Covid has put academics like Chris Whitty and Patrick Vallance at the heart of policymaking, but electing better politicians could be the answer
How many lives would have been saved in the pandemic if the UK government had truly “followed the science”? The question is unanswerable but hardly academic. We cannot accurately quantify how many lives were lost by the politically driven delays to lockdown in the first and second waves, but the number is not small.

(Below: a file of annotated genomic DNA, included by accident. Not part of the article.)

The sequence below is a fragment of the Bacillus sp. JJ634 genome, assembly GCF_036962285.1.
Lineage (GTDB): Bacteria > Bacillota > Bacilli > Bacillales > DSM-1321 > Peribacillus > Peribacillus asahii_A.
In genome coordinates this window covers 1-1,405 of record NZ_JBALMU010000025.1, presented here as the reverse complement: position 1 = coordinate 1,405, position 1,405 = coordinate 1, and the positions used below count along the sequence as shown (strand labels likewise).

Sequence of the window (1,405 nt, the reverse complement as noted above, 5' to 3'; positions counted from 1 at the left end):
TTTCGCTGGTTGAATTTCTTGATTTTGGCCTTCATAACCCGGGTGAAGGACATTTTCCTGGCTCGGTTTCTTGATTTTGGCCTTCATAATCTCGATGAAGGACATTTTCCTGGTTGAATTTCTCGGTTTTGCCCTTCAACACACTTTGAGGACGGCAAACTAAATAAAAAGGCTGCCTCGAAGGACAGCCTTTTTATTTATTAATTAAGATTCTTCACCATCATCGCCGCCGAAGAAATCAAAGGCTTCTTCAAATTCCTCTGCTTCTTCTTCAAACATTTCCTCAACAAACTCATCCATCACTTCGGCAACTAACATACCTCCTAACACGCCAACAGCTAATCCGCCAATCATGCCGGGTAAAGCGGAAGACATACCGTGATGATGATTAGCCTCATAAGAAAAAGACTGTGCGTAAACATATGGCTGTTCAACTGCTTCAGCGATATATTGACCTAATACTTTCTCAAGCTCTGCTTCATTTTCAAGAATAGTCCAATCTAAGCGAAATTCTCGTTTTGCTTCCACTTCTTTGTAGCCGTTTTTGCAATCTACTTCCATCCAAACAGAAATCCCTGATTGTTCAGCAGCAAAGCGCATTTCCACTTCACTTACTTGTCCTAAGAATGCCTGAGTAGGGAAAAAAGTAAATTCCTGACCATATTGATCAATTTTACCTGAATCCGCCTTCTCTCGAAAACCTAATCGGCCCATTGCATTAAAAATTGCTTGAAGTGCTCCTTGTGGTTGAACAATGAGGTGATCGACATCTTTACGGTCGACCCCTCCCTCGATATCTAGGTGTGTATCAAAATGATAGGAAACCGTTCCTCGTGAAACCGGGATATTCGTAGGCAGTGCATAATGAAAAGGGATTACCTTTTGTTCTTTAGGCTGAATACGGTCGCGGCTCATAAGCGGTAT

So would we have done better simply to put scientists in charge of pandemic policy? Might we hand over climate change policy to them, too? In fact, would their evidence-based methods make them better leaders all round?